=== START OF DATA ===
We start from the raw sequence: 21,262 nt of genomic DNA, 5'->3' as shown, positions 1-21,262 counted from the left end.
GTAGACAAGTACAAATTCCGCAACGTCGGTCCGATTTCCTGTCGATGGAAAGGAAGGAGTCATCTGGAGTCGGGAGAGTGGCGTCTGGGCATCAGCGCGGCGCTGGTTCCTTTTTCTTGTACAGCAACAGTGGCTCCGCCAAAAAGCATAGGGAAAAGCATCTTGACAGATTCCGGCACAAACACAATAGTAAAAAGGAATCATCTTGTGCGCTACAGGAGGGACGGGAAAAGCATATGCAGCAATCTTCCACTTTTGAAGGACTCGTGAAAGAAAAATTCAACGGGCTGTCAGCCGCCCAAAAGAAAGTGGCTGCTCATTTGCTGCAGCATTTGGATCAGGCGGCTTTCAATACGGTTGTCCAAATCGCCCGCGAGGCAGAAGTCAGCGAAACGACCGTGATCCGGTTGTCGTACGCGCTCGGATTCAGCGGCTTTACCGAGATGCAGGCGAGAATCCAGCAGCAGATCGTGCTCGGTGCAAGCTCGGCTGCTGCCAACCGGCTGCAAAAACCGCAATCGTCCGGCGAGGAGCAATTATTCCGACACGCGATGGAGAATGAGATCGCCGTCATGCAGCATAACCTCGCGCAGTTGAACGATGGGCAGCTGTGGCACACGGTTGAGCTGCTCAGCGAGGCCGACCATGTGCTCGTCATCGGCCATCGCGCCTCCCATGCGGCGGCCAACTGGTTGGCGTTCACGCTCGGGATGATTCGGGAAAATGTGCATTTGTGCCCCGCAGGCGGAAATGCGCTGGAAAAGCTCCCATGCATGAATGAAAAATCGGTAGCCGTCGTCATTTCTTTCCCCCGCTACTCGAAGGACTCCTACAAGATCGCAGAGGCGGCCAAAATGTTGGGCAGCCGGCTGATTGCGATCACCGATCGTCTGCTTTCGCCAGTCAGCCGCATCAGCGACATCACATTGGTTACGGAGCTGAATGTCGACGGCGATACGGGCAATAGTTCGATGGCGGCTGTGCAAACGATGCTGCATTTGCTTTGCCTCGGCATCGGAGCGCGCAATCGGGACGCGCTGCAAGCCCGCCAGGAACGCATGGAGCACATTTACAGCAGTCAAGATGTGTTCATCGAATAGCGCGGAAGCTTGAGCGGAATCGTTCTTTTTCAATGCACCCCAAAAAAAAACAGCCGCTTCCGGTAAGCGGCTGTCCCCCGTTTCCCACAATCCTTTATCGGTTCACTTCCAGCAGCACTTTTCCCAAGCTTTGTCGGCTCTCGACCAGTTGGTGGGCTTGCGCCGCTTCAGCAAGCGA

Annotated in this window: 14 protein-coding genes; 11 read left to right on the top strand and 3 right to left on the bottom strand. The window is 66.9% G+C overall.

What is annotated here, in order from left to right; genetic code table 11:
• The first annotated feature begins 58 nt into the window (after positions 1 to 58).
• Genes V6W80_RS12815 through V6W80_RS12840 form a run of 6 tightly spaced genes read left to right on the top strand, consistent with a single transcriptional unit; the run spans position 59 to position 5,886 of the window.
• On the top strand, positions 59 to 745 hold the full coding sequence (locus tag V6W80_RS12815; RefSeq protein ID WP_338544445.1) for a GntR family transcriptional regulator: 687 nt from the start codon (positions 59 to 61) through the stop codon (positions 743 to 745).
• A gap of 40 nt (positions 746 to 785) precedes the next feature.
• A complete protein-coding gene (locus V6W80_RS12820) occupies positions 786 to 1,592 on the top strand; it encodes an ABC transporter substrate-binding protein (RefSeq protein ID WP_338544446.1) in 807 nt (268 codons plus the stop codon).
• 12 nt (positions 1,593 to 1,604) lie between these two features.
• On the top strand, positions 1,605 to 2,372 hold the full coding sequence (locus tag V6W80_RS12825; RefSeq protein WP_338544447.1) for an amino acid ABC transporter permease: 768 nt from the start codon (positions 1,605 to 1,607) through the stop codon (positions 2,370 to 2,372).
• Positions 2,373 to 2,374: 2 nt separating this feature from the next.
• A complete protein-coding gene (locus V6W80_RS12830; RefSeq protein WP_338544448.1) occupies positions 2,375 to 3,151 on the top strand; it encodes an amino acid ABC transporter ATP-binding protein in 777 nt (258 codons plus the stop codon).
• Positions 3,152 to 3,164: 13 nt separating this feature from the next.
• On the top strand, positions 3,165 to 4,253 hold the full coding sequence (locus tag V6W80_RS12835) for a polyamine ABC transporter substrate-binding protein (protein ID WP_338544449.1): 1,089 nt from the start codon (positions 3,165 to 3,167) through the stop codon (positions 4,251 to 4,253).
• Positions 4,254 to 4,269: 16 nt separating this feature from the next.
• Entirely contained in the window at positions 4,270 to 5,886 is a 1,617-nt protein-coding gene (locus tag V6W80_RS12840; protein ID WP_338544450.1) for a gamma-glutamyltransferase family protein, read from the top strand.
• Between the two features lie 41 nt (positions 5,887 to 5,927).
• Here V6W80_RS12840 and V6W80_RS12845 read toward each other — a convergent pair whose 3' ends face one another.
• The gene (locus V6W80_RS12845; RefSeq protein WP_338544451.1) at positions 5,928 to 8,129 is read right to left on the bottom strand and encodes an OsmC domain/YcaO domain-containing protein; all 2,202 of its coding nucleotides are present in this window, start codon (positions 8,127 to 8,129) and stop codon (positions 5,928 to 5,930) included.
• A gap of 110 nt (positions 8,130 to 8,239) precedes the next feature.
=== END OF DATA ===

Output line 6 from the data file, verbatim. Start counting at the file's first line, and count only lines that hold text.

• Genes V6W80_RS12815 through V6W80_RS12840 form a run of 6 tightly spaced genes read left to right on the top strand, consistent with a single transcriptional unit; the run spans position 59 to position 5,886 of the window.